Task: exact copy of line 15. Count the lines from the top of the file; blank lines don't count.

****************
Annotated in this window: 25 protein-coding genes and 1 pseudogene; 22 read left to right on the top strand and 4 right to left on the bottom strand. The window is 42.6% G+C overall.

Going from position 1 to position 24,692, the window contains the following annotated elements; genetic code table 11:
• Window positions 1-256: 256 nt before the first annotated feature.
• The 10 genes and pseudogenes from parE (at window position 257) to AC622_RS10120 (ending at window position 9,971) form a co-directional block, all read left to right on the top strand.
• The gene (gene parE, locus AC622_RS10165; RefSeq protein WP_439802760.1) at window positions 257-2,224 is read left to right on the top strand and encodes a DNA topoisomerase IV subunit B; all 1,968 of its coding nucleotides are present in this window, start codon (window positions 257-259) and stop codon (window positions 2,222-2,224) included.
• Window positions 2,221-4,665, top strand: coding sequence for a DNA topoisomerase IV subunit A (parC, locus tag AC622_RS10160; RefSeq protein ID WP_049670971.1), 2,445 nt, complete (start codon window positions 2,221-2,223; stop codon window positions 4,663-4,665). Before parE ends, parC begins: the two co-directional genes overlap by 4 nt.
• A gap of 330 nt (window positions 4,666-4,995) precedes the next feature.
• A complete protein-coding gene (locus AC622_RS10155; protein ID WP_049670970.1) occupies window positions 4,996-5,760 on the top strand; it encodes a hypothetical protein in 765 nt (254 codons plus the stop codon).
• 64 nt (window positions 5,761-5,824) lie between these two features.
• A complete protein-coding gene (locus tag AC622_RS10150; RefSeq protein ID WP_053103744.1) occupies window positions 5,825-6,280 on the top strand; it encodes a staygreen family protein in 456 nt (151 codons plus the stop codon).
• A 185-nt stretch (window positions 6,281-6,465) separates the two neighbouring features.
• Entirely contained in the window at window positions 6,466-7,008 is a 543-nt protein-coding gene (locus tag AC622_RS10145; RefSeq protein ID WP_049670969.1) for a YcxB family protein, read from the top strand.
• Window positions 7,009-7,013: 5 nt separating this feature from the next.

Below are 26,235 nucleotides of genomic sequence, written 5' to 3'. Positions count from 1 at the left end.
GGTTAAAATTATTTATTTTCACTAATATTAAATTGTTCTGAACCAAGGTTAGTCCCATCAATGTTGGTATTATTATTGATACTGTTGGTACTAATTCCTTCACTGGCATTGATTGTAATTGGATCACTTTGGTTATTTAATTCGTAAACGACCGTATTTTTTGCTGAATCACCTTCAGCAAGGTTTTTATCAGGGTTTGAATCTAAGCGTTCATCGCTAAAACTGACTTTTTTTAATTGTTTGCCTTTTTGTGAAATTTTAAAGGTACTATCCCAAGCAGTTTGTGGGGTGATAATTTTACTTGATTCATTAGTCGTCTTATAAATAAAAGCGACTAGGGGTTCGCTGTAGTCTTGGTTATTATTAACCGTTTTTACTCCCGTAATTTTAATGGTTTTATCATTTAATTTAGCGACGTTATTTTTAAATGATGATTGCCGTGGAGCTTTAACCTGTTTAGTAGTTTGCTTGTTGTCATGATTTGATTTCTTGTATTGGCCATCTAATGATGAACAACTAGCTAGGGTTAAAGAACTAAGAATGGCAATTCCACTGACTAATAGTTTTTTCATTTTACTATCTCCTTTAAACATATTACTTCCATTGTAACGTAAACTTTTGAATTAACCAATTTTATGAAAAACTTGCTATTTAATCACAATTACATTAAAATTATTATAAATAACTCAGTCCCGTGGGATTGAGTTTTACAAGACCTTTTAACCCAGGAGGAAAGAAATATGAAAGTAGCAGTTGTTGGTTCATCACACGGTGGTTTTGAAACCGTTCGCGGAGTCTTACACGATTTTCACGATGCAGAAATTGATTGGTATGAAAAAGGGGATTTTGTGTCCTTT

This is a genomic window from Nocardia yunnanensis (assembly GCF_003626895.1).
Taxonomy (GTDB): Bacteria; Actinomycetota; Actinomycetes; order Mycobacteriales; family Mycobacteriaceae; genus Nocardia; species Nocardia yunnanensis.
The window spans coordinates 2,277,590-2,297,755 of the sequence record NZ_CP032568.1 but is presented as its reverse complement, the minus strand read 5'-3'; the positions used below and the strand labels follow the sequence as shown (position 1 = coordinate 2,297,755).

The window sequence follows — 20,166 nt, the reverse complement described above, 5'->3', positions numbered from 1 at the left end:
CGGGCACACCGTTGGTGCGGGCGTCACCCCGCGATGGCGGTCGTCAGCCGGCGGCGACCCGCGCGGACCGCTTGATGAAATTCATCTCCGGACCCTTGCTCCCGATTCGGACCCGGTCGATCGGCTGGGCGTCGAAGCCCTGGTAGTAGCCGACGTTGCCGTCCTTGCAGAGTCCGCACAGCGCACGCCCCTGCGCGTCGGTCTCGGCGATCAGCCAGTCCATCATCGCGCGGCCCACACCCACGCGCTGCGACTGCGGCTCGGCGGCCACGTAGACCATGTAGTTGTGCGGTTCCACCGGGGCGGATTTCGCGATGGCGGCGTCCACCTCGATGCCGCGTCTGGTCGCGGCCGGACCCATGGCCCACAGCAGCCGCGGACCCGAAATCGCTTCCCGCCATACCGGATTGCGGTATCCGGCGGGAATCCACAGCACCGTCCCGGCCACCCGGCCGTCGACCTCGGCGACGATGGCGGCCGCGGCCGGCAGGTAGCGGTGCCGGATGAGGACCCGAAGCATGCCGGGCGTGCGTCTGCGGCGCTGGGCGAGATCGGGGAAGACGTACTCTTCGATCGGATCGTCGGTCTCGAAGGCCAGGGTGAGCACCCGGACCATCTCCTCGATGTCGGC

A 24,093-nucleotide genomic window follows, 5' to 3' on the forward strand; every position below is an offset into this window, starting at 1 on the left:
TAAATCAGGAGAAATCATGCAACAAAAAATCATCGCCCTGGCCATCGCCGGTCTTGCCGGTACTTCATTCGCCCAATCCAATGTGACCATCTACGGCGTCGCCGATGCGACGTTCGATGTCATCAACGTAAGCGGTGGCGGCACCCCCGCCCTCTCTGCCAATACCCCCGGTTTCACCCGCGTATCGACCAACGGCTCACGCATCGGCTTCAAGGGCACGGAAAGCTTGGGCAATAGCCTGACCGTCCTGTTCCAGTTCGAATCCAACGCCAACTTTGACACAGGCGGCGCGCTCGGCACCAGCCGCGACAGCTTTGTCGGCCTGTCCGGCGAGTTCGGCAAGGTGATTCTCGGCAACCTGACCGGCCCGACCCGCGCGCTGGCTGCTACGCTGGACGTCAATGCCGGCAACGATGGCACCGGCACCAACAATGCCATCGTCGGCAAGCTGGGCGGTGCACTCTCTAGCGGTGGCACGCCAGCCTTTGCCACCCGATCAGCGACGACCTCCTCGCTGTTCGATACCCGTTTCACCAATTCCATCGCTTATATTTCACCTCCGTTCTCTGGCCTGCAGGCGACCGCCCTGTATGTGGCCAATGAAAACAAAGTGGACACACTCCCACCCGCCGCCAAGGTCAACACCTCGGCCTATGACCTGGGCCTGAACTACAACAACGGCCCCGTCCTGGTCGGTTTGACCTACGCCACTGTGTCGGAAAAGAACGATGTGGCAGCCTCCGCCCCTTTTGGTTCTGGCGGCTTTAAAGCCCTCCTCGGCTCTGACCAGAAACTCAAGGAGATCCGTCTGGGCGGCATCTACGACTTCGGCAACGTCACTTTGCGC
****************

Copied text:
GGTTAAAATTATTTATTTTCACTAATATTAAATTGTTCTGAACCAAGGTTAGTCCCATCAATGTTGGTATTATTATTGATACTGTTGGTACTAATTCCTTCACTGGCATTGATTGTAATTGGATCACTTTGGTTATTTAATTCGTAAACGACCGTATTTTTTGCTGAATCACCTTCAGCAAGGTTTTTATCAGGGTTTGAATCTAAGCGTTCATCGCTAAAACTGACTTTTTTTAATTGTTTGCCTTTTTGTGAAATTTTAAAGGTACTATCCCAAGCAGTTTGTGGGGTGATAATTTTACTTGATTCATTAGTCGTCTTATAAATAAAAGCGACTAGGGGTTCGCTGTAGTCTTGGTTATTATTAACCGTTTTTACTCCCGTAATTTTAATGGTTTTATCATTTAATTTAGCGACGTTATTTTTAAATGATGATTGCCGTGGAGCTTTAACCTGTTTAGTAGTTTGCTTGTTGTCATGATTTGATTTCTTGTATTGGCCATCTAATGATGAACAACTAGCTAGGGTTAAAGAACTAAGAATGGCAATTCCACTGACTAATAGTTTTTTCATTTTACTATCTCCTTTAAACATATTACTTCCATTGTAACGTAAACTTTTGAATTAACCAATTTTATGAAAAACTTGCTATTTAATCACAATTACATTAAAATTATTATAAATAACTCAGTCCCGTGGGATTGAGTTTTACAAGACCTTTTAACCCAGGAGGAAAGAAATATGAAAGTAGCAGTTGTTGGTTCATCACACGGTGGTTTTGAAACCGTTCGCGGAGTCTTACACGATTTTCACGATGCAGAAATTGATTGGTATGAAAAAGGGGATTTTGTGTCCTTT